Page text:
PREMISE: The President and other supporters of the Affordable Care Act promised that individuals and families who liked their private health plan could keep it. (Video)
HOW'S IT WORKING: The regulations in the Affordable Care Act forced insurance companies to cancel millions of "non-compliant" plans starting in fall of 2013, breaking the promise "If you like your health plan, you can keep it."
DID YOU KNOW?
The original text of the ACA provided for the “grandfathering” of existing health plans that were not significantly changed. Insurers regularly make changes to most plans, and the Obama Administration knew as early as summer 2010 – according to regulatory documents – that more than 40-67 percent of plans would lose grandfathered status. (NBC News)
- In November 2013, the President apologized for breaking his promise (Washington Post) and proposed a “fix” that could result in the restoration of these insurance plans. But the impact of the proposed “fix” depended on state insurance commissioners and insurance companies to change their regulations and products at very late notice. As a result, most cancelled plans remained cancelled. (Kaiser)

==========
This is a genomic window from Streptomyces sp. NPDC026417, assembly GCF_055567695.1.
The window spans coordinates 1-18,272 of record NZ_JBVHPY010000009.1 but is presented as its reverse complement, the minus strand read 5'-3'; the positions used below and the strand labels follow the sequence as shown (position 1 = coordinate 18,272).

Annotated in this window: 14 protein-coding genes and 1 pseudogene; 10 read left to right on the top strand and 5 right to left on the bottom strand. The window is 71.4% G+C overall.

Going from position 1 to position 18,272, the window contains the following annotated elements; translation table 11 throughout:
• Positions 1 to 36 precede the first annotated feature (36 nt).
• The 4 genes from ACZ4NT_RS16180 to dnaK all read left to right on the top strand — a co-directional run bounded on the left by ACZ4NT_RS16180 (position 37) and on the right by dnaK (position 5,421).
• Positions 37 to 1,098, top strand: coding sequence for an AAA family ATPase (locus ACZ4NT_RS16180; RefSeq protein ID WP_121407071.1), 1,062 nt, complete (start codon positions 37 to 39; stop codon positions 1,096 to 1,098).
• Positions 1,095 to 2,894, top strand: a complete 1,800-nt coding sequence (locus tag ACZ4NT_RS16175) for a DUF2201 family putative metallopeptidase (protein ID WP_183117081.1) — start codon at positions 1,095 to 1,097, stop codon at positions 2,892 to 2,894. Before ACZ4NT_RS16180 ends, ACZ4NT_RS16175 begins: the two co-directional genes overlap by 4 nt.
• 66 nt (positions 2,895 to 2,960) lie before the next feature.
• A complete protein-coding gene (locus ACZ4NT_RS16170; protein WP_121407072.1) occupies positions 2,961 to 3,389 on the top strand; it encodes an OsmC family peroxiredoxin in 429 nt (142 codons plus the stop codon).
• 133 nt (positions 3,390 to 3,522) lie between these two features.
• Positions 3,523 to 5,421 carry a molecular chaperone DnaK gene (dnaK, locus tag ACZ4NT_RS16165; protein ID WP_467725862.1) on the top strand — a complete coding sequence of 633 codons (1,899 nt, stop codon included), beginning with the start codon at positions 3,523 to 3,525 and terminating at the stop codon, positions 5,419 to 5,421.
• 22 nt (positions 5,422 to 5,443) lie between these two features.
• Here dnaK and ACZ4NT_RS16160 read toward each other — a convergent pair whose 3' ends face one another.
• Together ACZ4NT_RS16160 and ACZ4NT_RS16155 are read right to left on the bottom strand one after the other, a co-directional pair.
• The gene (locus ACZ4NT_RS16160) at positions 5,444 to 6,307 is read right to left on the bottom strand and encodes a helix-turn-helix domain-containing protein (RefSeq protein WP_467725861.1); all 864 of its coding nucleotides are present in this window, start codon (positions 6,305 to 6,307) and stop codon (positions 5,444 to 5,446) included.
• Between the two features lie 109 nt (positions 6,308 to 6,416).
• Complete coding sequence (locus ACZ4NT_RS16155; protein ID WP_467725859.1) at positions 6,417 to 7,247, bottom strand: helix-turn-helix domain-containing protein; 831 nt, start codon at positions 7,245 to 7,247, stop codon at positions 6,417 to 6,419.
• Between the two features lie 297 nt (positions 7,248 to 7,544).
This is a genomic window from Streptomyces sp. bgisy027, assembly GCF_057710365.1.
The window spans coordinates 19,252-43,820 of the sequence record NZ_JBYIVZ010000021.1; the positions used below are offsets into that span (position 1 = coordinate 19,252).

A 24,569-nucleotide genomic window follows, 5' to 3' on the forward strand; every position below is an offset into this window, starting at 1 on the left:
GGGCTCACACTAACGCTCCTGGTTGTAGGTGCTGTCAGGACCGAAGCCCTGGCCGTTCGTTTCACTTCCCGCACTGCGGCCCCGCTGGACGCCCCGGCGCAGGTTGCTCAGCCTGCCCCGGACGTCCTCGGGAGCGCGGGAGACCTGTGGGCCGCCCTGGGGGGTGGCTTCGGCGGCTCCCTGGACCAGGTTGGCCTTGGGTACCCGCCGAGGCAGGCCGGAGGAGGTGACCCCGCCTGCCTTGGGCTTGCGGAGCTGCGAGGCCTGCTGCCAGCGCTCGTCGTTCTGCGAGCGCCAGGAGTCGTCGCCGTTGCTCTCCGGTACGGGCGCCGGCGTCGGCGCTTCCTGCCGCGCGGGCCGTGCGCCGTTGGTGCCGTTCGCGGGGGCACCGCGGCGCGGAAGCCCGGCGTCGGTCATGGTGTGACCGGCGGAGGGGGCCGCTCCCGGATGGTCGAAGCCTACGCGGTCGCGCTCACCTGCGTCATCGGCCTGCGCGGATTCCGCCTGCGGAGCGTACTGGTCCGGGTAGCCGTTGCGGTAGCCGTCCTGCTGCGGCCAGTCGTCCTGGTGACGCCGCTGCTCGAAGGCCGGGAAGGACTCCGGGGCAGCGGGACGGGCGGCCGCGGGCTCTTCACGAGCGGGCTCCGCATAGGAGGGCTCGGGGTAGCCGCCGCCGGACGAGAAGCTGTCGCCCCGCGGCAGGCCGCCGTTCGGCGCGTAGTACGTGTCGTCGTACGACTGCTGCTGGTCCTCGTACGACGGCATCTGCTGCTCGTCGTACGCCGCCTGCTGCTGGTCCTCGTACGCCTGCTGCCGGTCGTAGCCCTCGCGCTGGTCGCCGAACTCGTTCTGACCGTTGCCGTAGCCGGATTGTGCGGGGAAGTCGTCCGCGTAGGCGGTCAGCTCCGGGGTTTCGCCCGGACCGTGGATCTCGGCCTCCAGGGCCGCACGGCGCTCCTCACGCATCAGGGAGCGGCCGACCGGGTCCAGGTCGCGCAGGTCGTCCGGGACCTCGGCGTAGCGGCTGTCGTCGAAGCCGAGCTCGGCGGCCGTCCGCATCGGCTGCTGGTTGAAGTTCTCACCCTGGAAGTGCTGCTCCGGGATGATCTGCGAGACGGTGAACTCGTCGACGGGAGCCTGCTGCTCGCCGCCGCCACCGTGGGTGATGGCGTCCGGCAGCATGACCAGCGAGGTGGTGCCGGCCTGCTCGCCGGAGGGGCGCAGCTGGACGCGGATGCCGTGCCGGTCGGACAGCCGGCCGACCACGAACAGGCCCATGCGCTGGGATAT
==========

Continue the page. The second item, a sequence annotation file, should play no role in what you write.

Millions of people have lost their health insurance plans as insurers like Aetna, UntitedHealth Group and Humana have exited most of the exchanges created by the ACA. These companies say were simply losing too much money on the exchanges. (NPR)
- Nearly 6 million people had their health plans cancelled and lost coverage as a result of the ACA (RAND Corporation). Another 800,000 plans are expected to be cancelled in 2017, according to NPR.
More cancellations are expected in employer-sponsored insurance. In the end, considering cancellations in the individual, small group, and large group markets, as many as 129 million people may lose their insurance plans due to the ACA (American Enterprise Institute).
- Of the original 23 co-ops, just five remain. As a result, at least 800,000 people are struggling to find other coverage at a reasonable cost (Forbes).